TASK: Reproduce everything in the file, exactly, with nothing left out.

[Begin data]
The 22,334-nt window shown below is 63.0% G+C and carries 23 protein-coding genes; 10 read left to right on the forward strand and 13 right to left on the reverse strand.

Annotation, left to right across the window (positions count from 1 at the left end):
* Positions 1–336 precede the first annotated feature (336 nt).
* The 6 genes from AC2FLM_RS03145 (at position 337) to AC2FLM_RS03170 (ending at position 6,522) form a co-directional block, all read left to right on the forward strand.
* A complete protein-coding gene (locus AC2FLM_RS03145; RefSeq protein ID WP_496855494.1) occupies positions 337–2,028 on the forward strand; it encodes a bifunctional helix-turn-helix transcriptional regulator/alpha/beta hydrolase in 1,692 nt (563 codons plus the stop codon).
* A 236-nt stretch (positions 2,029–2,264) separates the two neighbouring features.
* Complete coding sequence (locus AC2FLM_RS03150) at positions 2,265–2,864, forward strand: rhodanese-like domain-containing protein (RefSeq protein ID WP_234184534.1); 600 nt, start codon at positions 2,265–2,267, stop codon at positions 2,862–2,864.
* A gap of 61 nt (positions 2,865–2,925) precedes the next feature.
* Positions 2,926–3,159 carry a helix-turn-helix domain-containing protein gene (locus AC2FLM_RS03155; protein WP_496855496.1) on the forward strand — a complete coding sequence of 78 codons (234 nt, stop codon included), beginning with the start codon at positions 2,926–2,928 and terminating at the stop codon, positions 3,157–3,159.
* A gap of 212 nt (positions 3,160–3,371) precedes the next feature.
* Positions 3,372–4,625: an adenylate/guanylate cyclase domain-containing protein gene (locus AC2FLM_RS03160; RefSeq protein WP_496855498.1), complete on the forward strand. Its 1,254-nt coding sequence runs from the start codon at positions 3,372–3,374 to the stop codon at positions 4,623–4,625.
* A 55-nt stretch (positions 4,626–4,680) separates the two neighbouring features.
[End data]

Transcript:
The 22,334-nt window shown below is 63.0% G+C and carries 23 protein-coding genes; 10 read left to right on the forward strand and 13 right to left on the reverse strand.

Annotation, left to right across the window (positions count from 1 at the left end):
* Positions 1–336 precede the first annotated feature (336 nt).
* The 6 genes from AC2FLM_RS03145 (at position 337) to AC2FLM_RS03170 (ending at position 6,522) form a co-directional block, all read left to right on the forward strand.
* A complete protein-coding gene (locus AC2FLM_RS03145; RefSeq protein ID WP_496855494.1) occupies positions 337–2,028 on the forward strand; it encodes a bifunctional helix-turn-helix transcriptional regulator/alpha/beta hydrolase in 1,692 nt (563 codons plus the stop codon).
* A 236-nt stretch (positions 2,029–2,264) separates the two neighbouring features.
* Complete coding sequence (locus AC2FLM_RS03150) at positions 2,265–2,864, forward strand: rhodanese-like domain-containing protein (RefSeq protein ID WP_234184534.1); 600 nt, start codon at positions 2,265–2,267, stop codon at positions 2,862–2,864.
* A gap of 61 nt (positions 2,865–2,925) precedes the next feature.
* Positions 2,926–3,159 carry a helix-turn-helix domain-containing protein gene (locus AC2FLM_RS03155; protein WP_496855496.1) on the forward strand — a complete coding sequence of 78 codons (234 nt, stop codon included), beginning with the start codon at positions 2,926–2,928 and terminating at the stop codon, positions 3,157–3,159.
* A gap of 212 nt (positions 3,160–3,371) precedes the next feature.
* Positions 3,372–4,625: an adenylate/guanylate cyclase domain-containing protein gene (locus AC2FLM_RS03160; RefSeq protein WP_496855498.1), complete on the forward strand. Its 1,254-nt coding sequence runs from the start codon at positions 3,372–3,374 to the stop codon at positions 4,623–4,625.
* A 55-nt stretch (positions 4,626–4,680) separates the two neighbouring features.